Crysis 3 is a technical acheivement that reinvigorates life and sees a medley blend between the second and first titles. Crysis 3 takes the open-world adventure exploration of Crysis, and takes a blend of linear pathism from Crysis 2 to create something that is surprisingly in the midpoint of these two titles. While old-time fans of the series would have preferred a more open-world Crysis, Crysis 3 offers something unique in direction of storyline, pacing, and mission variety that somewhat make up for any lack of gameplay features. The multiplayer is still relatively boxed and generic, but the single-player campaign shines not only on consoles, but greater on high-end PC’s.
Dead Space 3 reintroduces Isaac Clarke, who happens to quite possibly be one of the unluckiest engineers in space history. Visceral Games’ Dead Space 3 brings the survival horror genre to a more action-thriller spin with the introduction of a second character who is welcomed, thereby breaking away from the palpable fear of isolation in the first two series. While Dead Space 3 retains quite a lot of thrills to be had, much of the storyline is bleakly blatant and the actual character development has diluted into something rather disappointing.
Another year and more titles passed us by along with the days of 2012. It was filled with sadness, happiness, and times to remember that have marked many more good days to come for many of us. For gamers worldwide, it was a year in which not many games were released, but a few notable titles were profoundly worthy of mention.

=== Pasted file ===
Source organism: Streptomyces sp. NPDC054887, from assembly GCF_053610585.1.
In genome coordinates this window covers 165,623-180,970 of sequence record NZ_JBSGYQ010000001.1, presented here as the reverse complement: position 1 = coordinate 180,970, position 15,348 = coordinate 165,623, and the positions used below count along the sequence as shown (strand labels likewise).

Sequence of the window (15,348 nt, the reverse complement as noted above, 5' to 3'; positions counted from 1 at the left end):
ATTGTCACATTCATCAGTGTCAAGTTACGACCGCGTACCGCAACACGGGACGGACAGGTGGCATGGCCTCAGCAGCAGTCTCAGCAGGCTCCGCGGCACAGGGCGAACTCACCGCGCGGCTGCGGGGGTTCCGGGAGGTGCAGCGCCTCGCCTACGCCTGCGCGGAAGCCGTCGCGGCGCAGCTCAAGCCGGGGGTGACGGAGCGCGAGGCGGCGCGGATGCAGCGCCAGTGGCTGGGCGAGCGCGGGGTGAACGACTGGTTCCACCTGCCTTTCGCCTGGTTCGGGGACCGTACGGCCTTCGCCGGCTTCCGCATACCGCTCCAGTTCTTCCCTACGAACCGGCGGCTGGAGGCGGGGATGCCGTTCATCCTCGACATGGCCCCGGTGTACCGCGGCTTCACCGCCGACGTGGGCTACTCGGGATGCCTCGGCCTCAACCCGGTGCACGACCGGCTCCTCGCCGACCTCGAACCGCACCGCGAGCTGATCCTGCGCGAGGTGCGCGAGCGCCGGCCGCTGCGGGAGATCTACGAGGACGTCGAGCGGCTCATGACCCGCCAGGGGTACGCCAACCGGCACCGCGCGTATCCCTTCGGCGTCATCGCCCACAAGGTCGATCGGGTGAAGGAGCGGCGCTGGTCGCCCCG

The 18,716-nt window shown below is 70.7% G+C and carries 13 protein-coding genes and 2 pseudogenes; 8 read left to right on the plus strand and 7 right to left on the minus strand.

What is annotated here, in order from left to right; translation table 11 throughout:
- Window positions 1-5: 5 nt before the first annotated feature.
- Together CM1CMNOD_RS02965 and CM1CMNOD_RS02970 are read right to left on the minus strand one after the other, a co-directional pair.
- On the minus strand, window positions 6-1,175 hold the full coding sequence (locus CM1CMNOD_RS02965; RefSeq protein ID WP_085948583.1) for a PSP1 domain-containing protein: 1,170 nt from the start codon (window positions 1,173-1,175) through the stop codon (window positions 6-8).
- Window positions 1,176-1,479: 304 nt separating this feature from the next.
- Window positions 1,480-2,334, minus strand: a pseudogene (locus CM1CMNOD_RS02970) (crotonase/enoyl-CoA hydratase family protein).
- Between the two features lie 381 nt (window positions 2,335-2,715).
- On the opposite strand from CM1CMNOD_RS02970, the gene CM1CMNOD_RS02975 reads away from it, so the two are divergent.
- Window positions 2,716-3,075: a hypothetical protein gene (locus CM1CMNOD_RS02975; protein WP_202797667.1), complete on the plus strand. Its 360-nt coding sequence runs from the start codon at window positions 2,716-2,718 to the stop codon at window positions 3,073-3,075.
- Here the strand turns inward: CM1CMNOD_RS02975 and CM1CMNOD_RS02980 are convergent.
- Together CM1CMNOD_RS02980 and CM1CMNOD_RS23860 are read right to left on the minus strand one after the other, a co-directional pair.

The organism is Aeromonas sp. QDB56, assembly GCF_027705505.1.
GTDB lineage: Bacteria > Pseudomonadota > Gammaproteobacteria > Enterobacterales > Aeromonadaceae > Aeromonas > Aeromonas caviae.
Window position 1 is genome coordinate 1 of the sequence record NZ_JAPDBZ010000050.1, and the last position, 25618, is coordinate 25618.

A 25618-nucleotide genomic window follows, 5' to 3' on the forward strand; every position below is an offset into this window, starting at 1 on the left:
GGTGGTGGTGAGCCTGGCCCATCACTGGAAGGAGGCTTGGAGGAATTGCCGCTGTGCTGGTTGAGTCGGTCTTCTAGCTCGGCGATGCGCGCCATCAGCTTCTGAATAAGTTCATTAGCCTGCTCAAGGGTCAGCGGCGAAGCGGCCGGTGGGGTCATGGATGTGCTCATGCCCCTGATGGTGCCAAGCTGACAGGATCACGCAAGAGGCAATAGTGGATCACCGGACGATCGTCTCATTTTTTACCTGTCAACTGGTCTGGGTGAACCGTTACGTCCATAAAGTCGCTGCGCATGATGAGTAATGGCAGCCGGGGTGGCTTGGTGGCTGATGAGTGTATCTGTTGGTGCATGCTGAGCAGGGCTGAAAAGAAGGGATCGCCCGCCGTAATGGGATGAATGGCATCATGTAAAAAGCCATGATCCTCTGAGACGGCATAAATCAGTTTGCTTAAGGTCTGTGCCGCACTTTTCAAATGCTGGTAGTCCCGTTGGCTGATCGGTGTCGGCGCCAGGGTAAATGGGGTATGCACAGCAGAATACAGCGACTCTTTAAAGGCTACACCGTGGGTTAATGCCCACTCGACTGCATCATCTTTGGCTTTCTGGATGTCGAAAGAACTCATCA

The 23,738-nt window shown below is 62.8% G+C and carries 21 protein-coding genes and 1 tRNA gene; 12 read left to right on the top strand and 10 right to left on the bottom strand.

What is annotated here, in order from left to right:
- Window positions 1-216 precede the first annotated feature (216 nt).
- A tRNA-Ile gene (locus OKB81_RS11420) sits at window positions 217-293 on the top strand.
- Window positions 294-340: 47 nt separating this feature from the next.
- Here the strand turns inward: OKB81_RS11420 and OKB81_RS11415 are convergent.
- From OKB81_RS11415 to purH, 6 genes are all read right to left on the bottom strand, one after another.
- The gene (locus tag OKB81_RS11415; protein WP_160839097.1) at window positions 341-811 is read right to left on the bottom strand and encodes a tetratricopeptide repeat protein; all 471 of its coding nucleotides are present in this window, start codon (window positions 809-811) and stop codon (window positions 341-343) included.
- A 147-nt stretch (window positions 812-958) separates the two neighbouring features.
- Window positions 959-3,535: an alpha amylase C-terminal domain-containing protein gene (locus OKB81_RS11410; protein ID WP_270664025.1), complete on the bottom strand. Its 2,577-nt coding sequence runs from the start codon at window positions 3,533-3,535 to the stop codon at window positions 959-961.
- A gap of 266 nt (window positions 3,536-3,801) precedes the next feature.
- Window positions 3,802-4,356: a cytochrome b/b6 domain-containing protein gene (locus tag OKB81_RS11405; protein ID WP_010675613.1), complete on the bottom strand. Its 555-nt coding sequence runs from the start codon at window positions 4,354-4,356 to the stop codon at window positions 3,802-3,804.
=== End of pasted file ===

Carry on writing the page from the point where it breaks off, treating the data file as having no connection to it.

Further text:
It is with pleasure that we provide the millions of anticipated readers what they have been waiting for since the dawn of 2012: the video game industry’s most exceptional and gratified WhatIfGaming 2012 Game Of The Year Awards ceremony, presenting its official Game Of The Year awards before anyone else with a collective decision from industry experts and WhatIfGaming editors worldwide through its defined rigorous selection process which focuses on industry and developer recognition. The moment you all have been waiting for is finally here. Unlike the previous year, we are not the first this year but we wanted to maintain the similar quality to last year in having the most comprehensive awards this year, as always. See the Worst Game Of The Year and laugh at its shortcoming or weep for it, ponder about the Best Idea, or play through a title again to experience Best Storyline that is unlike any other.
Happy Holidays and Happy New Year to our beloved millions of WhatIfGaming readers! See you all in 2013.
Halo 4 brings the legend back to the big screen. Master Chief has returned with a passion and 343 Industries’ Halo 4 is undeniably an action-infused adventure that resplendently creates a level of gaming prowess that is incredible. The seamless visuals and the nostalgic qualities of Halo 4 make it one of the best Halo’s to be created not just as a AAA title, but also a creation by a studio that had the burden of living up to the success of Bungie’s former Halo glory. Halo 4’s storyline pacing is incredible, the sandbox style adventure of gaming is refined, and the multiplayer is reinvigorated with the right elements of the classic niche that Halo made the multiplayer universe of Xbox Live. Halo 4 delivers on all accounts and creates a title to be remembered.
For sequels to be accepted and loved they need to do two things. Firstly, they need to keep the features that made the original game so popular and most importantly they have to fix all the problems that were flagged previously. Far Cry 3 ticks both these boxes with aplomb and it is refreshing to see just how much effort has been put into this game to respond to the feedback from the consumer. Not only have main gameplay mechanics been completely overhauled but every new feature that has been added seems to have been implemented to near perfection so that nothing could be construed negatively.